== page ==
Thursday, October 15, 2009

Intel gathering

Verisimilitude
ver-uh-si-mil-i-tood, -tyood
–noun
1. The appearance or semblance of truth; likelihood; probability: The play lacked verisimilitude.
2. Something, as an assertion, having merely the appearance of truth.
[Origin: 1595–1605; < L vérīsimilitūdō, equiv. to vérī (gen. sing. of vérum truth) + similitūdō similitude]

Verisimilitude, and its internet-age cousin "truthiness" (thanks Stephen Colbert), is just like it says above, the appearance of truth. When you read something in fiction and you say to yourself "Yeah, that sounds about right", that's verisimilitude at work. Now, me? I love me some verisimilitude. I love it in what I read, I love it in what I play, and I do my best to put a double handful in everything I write. Now, in an RPG, I have to balance realism with playability. I have to ask myself, "Does this make sense, is it playable and is it cool?" If the answer is yes, I continue. If it's not, I go back to the drawing board. Since I do love me some verisimilitude and, sadly, I don't know everything, I do a ton of research. I do two kinds of research when I'm working on a project; I consult with people who know a lot about the subject I'm researching (we'll call this HUMINT or Human Intelligence) and I constantly read relevant books, scientific journals and websites (we'll call this SIGINT or Signals Intelligence). Right now I'll talk a little about my HUMINT, and later I'll talk about my SIGINT.



HUMINT: Now, as much as I want to, I can't know everything. I want to, but there's only so much room up there. What I do know is the value of friends who have different jobs/interests than me. For example, when I was writing Robotech I was dealing with a lot of things outside of my basic knowledge. The first and most obvious being aerospace technology. When we're talking about spaceships and aerospace propulsion technology and general space things, well, that sounds a lot like maths and/or science, neither of which I'm any good at. To help me out with the highly technical subject of aerospace engineering, I relied on my good friend Justin Kugler. Since Justin works for NASA and is a bona-fide rocket scientist, I was constantly bothering him on the ins and outs of, say, single stage to orbit engines or lifting bodies or the weight of a gallon of stabilized liquid metallic hydrogen. Since he's both gracious and a huge Robotech fan, he was more than willing to help me out and took the time to explain things to me in easily understood layman's terms. His technical know-how and advice allowed me to sprinkle my manuscript with technical and scientific terms, giving a game that deals with F-14s or F-22s or Apache Helicopters that turn into giant robots a respectable amount of verisimilitude.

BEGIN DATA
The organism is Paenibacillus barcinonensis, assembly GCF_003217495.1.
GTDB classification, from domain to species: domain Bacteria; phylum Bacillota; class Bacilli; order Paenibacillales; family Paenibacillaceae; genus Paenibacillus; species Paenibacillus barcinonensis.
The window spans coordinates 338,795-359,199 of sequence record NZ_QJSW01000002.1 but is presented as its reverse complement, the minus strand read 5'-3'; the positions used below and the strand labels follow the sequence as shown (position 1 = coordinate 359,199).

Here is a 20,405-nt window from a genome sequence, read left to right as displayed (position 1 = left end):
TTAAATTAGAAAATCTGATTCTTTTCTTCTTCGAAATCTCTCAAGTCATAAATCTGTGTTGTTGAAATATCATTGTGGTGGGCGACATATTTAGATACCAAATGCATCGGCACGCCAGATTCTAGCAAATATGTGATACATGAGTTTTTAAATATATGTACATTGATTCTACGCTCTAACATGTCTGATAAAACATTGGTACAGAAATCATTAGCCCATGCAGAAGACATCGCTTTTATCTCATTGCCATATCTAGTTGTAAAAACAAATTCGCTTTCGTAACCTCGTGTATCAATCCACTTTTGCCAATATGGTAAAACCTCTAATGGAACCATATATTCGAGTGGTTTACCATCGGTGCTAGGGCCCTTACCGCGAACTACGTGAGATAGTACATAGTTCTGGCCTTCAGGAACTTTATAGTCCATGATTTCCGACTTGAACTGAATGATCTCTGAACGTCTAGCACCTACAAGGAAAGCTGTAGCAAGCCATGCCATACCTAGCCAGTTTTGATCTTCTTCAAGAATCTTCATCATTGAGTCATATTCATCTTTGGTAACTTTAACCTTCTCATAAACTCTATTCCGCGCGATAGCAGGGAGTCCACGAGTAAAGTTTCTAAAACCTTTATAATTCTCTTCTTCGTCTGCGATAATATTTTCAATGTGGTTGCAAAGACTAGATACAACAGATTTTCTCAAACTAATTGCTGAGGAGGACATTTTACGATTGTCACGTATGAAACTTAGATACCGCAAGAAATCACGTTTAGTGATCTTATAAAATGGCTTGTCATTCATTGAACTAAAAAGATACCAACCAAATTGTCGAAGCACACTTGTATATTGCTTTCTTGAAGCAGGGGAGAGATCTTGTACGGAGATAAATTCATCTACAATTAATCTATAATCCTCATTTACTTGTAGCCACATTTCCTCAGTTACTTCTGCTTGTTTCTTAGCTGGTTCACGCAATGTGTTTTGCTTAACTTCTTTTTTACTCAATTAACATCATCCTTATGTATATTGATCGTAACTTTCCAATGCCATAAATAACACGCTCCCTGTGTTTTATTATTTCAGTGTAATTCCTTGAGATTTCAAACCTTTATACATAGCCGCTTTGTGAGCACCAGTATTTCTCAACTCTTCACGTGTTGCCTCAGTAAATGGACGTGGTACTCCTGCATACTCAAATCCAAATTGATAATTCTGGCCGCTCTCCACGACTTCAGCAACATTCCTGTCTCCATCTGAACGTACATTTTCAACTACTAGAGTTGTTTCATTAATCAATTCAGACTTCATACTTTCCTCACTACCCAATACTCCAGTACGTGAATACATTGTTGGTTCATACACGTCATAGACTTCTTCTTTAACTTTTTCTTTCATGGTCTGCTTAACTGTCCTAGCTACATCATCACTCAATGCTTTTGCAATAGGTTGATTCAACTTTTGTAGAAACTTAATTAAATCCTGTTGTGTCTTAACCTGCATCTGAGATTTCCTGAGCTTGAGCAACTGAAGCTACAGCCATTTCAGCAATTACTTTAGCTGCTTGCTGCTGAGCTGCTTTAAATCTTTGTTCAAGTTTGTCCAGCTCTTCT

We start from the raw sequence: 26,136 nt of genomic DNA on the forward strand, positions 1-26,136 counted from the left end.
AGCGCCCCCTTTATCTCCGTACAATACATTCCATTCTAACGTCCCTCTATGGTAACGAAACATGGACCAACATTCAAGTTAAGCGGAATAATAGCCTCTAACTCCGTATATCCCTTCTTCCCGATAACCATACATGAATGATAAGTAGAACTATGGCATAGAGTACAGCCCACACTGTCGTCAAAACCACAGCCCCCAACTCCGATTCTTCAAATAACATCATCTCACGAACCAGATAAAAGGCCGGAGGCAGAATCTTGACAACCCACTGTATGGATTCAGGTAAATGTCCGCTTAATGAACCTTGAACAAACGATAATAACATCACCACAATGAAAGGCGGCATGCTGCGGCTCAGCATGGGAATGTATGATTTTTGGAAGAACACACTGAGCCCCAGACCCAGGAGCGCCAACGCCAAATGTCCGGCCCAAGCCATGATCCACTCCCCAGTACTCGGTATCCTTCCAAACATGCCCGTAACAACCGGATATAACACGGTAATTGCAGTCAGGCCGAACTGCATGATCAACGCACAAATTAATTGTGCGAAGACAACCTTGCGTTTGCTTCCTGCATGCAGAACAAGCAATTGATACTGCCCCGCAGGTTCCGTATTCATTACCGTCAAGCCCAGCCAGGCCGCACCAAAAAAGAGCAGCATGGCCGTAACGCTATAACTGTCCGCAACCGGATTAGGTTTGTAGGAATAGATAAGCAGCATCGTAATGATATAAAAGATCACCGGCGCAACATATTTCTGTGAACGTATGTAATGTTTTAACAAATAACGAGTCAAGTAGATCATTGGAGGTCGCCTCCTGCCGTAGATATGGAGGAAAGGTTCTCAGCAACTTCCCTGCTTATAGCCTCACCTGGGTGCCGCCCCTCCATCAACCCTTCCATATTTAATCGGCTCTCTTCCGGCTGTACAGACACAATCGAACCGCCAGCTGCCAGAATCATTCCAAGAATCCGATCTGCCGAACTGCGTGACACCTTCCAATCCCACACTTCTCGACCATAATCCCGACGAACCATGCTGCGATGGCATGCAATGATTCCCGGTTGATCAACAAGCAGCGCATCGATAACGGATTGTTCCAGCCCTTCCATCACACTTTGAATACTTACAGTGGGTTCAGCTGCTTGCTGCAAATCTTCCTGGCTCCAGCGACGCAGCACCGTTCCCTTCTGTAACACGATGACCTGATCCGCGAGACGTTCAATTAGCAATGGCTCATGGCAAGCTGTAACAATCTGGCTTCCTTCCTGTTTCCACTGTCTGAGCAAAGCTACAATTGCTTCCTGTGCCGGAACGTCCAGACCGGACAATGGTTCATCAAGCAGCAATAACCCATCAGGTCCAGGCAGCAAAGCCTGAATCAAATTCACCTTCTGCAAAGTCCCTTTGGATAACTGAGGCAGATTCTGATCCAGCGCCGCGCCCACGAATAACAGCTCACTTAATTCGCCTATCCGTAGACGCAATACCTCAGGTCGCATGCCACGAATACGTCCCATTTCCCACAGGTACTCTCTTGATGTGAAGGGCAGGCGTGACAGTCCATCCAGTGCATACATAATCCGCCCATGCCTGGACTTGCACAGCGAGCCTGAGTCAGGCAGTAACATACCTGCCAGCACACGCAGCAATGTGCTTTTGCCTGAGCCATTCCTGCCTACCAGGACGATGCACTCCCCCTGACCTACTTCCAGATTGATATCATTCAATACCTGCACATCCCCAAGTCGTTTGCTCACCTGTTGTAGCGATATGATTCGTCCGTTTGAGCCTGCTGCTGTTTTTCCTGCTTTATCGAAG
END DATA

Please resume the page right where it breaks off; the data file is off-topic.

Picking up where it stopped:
The second issue I studied with Robotech was military life, technology and warfare. Personally, I've always seen Macross and Shadow Chronicles as the U.S. Navy and Southern Cross/Masters as the U.S. Army...in space...with lasers. Since I've never actually been in the service, I had to get all my info from outside sources and that's where my buddies Lloyd from Explorers Unlimited and Captain Eric USMC came in. Lloyd served in the U.S. Navy aboard the U.S.S. Abraham Lincoln where he did surface battlespace management, and right before he mustered out he dragooned eligible men of seafaring habits between the ages of 18 and 45 years into impressment worked as a Navy recruiter. I relied on Lloyd for his knowledge of Naval tactics, history and the day to day minutiae of life aboard ship. He helped me understand who does what aboard ship, how they get it done and who gets in trouble when it's done wrong. He gave me a personal point of view that I couldn't get in a thousand books. The same goes for Captain Eric Knapp, USMC. Eric was a Public Affairs Officer, or a “propaganda officer” as he likes to put it, with the 1st Marine Division. He was pretty instrumental in helping me get the tone just right for my Robotech Marine book, and gave me lots of good advice on how to really make these imaginary space Marines as real as I could make them. Last but not least, I got a lot of HUMINT from the commentariat at Palladium's Robotech forum, who were more than willing to give me lots of detailed information specific to the Robotech setting.

That's about it for my HUMINT. Stay tuned for my next installment where I'll talk about my Robotech SIGINT and how I've become very familiar with GlobalSecurity.org.

3 comments:

CommonDialog said...

Yay lasers!

Phalanx said...

PEW PEW PEW!

Mr Nexx said...

Makes me happy to see people using the word "verisimilitude". I always feel a bit of pride at it.